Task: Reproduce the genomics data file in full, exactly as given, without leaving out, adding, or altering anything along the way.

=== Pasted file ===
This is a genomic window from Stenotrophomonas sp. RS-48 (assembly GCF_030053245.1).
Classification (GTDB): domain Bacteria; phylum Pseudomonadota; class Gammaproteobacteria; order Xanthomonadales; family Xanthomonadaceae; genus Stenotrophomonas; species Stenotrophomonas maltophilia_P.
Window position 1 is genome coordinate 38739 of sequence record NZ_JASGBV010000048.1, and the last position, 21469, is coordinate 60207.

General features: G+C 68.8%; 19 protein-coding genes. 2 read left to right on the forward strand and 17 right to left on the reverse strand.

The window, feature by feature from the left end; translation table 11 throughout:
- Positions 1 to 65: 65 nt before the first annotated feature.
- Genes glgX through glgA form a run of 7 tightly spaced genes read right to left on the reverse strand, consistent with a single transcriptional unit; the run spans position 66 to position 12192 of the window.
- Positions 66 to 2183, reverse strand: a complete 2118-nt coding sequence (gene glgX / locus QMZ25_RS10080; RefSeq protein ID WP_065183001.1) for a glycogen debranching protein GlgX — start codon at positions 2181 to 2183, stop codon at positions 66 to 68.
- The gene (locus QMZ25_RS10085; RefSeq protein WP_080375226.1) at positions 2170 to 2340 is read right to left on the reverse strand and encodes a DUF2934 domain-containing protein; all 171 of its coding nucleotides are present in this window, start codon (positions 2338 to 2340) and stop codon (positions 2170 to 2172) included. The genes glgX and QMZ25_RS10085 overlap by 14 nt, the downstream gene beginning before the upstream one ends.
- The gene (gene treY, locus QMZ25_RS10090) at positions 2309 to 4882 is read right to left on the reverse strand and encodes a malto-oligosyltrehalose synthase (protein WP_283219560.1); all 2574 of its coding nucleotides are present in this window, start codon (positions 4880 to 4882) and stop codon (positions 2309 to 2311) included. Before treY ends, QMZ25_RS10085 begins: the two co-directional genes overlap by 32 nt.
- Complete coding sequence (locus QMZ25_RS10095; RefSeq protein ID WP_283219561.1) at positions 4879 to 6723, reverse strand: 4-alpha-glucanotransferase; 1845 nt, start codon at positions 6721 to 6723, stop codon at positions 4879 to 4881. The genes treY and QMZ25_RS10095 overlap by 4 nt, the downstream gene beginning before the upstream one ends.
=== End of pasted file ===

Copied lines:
This is a genomic window from Stenotrophomonas sp. RS-48 (assembly GCF_030053245.1).
Classification (GTDB): domain Bacteria; phylum Pseudomonadota; class Gammaproteobacteria; order Xanthomonadales; family Xanthomonadaceae; genus Stenotrophomonas; species Stenotrophomonas maltophilia_P.
Window position 1 is genome coordinate 38739 of sequence record NZ_JASGBV010000048.1, and the last position, 21469, is coordinate 60207.

General features: G+C 68.8%; 19 protein-coding genes. 2 read left to right on the forward strand and 17 right to left on the reverse strand.

The window, feature by feature from the left end; translation table 11 throughout:
- Positions 1 to 65: 65 nt before the first annotated feature.
- Genes glgX through glgA form a run of 7 tightly spaced genes read right to left on the reverse strand, consistent with a single transcriptional unit; the run spans position 66 to position 12192 of the window.
- Positions 66 to 2183, reverse strand: a complete 2118-nt coding sequence (gene glgX / locus QMZ25_RS10080; RefSeq protein ID WP_065183001.1) for a glycogen debranching protein GlgX — start codon at positions 2181 to 2183, stop codon at positions 66 to 68.
- The gene (locus QMZ25_RS10085; RefSeq protein WP_080375226.1) at positions 2170 to 2340 is read right to left on the reverse strand and encodes a DUF2934 domain-containing protein; all 171 of its coding nucleotides are present in this window, start codon (positions 2338 to 2340) and stop codon (positions 2170 to 2172) included. The genes glgX and QMZ25_RS10085 overlap by 14 nt, the downstream gene beginning before the upstream one ends.
- The gene (gene treY, locus QMZ25_RS10090) at positions 2309 to 4882 is read right to left on the reverse strand and encodes a malto-oligosyltrehalose synthase (protein WP_283219560.1); all 2574 of its coding nucleotides are present in this window, start codon (positions 4880 to 4882) and stop codon (positions 2309 to 2311) included. Before treY ends, QMZ25_RS10085 begins: the two co-directional genes overlap by 32 nt.
- Complete coding sequence (locus QMZ25_RS10095; RefSeq protein ID WP_283219561.1) at positions 4879 to 6723, reverse strand: 4-alpha-glucanotransferase; 1845 nt, start codon at positions 6721 to 6723, stop codon at positions 4879 to 4881. The genes treY and QMZ25_RS10095 overlap by 4 nt, the downstream gene beginning before the upstream one ends.